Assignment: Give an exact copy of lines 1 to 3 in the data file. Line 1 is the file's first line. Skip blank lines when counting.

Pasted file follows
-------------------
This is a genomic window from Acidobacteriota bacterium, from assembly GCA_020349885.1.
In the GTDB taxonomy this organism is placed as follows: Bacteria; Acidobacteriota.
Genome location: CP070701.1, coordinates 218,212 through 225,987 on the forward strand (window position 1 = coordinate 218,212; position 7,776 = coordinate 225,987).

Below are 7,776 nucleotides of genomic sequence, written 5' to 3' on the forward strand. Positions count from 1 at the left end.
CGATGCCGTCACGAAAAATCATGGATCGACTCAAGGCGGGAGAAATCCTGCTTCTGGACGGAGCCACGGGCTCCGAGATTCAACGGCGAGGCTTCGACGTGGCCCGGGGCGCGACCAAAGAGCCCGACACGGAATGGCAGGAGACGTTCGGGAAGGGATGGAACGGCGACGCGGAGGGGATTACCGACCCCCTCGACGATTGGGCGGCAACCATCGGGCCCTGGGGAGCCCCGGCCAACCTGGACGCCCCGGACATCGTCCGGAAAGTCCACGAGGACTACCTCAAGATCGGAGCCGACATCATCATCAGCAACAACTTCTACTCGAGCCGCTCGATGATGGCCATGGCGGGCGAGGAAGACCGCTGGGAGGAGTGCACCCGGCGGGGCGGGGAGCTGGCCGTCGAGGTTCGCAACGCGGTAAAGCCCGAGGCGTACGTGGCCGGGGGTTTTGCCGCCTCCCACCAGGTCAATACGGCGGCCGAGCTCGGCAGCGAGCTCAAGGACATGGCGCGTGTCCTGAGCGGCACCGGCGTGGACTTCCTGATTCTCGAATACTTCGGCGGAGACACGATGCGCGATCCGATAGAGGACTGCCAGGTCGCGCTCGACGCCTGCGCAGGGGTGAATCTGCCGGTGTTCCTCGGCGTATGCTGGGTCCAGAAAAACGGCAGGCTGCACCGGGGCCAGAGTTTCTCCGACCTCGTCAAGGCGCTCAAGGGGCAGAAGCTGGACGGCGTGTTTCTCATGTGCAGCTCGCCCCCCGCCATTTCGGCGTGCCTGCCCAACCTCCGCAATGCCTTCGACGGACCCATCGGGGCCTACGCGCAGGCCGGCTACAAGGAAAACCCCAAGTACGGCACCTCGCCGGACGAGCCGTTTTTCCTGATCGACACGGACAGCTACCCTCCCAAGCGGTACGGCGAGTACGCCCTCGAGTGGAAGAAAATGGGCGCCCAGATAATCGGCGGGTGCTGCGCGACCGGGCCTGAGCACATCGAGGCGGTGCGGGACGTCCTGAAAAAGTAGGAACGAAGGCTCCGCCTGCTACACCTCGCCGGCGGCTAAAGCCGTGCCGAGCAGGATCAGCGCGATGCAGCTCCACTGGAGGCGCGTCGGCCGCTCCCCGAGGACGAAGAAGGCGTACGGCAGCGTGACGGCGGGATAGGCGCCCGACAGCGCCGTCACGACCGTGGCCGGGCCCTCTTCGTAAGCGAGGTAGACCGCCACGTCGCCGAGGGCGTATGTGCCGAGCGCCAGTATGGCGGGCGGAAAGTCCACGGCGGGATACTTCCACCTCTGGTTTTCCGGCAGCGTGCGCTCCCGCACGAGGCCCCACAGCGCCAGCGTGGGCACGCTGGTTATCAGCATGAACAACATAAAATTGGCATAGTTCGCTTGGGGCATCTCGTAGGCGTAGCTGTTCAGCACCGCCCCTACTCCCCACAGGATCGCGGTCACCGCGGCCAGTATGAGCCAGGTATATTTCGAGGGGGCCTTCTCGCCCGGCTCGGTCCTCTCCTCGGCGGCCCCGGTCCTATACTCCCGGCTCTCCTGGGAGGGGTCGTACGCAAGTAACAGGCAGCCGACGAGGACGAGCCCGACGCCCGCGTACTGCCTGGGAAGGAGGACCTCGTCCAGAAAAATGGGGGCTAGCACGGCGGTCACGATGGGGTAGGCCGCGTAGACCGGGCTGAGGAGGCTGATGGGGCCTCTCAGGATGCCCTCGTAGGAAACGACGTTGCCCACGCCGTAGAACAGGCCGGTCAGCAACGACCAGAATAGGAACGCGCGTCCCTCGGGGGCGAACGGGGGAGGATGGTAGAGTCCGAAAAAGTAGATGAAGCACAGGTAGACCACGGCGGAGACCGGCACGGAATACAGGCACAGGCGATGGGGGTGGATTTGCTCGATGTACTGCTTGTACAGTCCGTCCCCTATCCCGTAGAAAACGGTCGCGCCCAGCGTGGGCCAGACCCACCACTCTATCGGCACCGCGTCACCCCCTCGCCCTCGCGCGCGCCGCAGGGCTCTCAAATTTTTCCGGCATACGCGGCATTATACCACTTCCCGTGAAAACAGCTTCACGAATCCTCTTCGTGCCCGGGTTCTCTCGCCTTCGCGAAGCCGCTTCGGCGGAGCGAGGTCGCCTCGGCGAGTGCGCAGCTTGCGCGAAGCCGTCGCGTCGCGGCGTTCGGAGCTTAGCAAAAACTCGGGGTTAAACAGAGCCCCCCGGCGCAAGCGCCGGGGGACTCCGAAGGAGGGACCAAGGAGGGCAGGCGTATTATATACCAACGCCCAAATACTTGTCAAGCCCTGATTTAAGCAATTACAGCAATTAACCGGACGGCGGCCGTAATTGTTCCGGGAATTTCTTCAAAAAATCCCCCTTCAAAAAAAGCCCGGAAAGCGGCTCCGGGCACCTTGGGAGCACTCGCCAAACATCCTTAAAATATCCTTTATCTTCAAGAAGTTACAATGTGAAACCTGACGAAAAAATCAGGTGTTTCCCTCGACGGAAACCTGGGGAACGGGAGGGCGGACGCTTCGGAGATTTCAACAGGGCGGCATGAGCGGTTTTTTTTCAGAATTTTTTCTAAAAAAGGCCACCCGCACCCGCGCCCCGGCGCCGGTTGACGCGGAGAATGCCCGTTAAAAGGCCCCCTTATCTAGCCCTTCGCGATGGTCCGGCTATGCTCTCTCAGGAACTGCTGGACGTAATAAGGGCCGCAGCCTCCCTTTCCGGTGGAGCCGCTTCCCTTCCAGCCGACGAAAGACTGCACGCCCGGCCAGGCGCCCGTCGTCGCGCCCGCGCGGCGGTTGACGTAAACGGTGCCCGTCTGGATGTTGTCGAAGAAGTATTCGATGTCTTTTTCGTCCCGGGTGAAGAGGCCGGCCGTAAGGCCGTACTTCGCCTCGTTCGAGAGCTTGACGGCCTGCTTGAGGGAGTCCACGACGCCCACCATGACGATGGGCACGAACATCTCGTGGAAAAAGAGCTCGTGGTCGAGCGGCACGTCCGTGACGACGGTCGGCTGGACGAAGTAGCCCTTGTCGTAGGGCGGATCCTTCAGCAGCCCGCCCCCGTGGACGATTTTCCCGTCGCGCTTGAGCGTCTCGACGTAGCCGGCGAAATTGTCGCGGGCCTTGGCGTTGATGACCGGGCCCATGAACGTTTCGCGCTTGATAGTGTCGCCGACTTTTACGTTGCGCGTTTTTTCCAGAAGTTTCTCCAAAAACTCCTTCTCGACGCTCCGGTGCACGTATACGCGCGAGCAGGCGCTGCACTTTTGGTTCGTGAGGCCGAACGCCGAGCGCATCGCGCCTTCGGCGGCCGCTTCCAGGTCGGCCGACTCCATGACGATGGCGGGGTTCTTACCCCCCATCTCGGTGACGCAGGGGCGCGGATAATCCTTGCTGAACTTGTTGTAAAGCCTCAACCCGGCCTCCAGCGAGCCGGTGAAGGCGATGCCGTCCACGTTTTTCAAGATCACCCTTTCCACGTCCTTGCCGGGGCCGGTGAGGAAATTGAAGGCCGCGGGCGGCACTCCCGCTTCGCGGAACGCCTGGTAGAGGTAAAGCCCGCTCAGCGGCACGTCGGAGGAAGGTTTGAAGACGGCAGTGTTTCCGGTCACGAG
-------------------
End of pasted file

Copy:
This is a genomic window from Acidobacteriota bacterium, from assembly GCA_020349885.1.
In the GTDB taxonomy this organism is placed as follows: Bacteria; Acidobacteriota.
Genome location: CP070701.1, coordinates 218,212 through 225,987 on the forward strand (window position 1 = coordinate 218,212; position 7,776 = coordinate 225,987).